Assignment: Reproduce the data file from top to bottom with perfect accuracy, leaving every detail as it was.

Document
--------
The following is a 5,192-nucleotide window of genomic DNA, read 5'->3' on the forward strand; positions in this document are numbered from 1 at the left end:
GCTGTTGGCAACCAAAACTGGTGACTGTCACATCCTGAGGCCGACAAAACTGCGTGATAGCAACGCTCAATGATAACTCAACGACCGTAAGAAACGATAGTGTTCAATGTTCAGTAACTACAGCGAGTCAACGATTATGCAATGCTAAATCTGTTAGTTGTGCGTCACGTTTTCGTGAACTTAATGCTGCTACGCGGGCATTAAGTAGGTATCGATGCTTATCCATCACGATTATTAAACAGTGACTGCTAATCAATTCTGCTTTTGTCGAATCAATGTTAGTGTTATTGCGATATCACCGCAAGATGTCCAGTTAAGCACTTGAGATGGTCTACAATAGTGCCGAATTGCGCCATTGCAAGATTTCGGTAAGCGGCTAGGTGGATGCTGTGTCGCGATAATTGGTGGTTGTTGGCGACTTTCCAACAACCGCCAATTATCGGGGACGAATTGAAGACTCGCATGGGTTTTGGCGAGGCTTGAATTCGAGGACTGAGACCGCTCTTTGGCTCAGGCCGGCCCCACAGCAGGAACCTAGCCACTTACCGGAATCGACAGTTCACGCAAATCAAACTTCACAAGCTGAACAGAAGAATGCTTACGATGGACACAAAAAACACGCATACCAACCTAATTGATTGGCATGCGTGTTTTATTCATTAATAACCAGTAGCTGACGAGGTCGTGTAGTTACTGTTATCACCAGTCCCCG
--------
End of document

The following is a 5,192-nucleotide window of genomic DNA, read 5'->3' on the forward strand; positions in this document are numbered from 1 at the left end:
GCTGTTGGCAACCAAAACTGGTGACTGTCACATCCTGAGGCCGACAAAACTGCGTGATAGCAACGCTCAATGATAACTCAACGACCGTAAGAAACGATAGTGTTCAATGTTCAGTAACTACAGCGAGTCAACGATTATGCAATGCTAAATCTGTTAGTTGTGCGTCACGTTTTCGTGAACTTAATGCTGCTACGCGGGCATTAAGTAGGTATCGATGCTTATCCATCACGATTATTAAACAGTGACTGCTAATCAATTCTGCTTTTGTCGAATCAATGTTAGTGTTATTGCGATATCACCGCAAGATGTCCAGTTAAGCACTTGAGATGGTCTACAATAGTGCCGAATTGCGCCATTGCAAGATTTCGGTAAGCGGCTAGGTGGATGCTGTGTCGCGATAATTGGTGGTTGTTGGCGACTTTCCAACAACCGCCAATTATCGGGGACGAATTGAAGACTCGCATGGGTTTTGGCGAGGCTTGAATTCGAGGACTGAGACCGCTCTTTGGCTCAGGCCGGCCCCACAGCAGGAACCTAGCCACTTACCGGAATCGACAGTTCACGCAAATCAAACTTCACAAGCTGAACAGAAGAATGCTTACGATGGACACAAAAAACACGCATACCAACCTAATTGATTGGCATGCGTGTTTTATTCATTAATAACCAGTAGCTGACGAGGTCGTGTAGTTACTGTTATCACCAGTCCCCG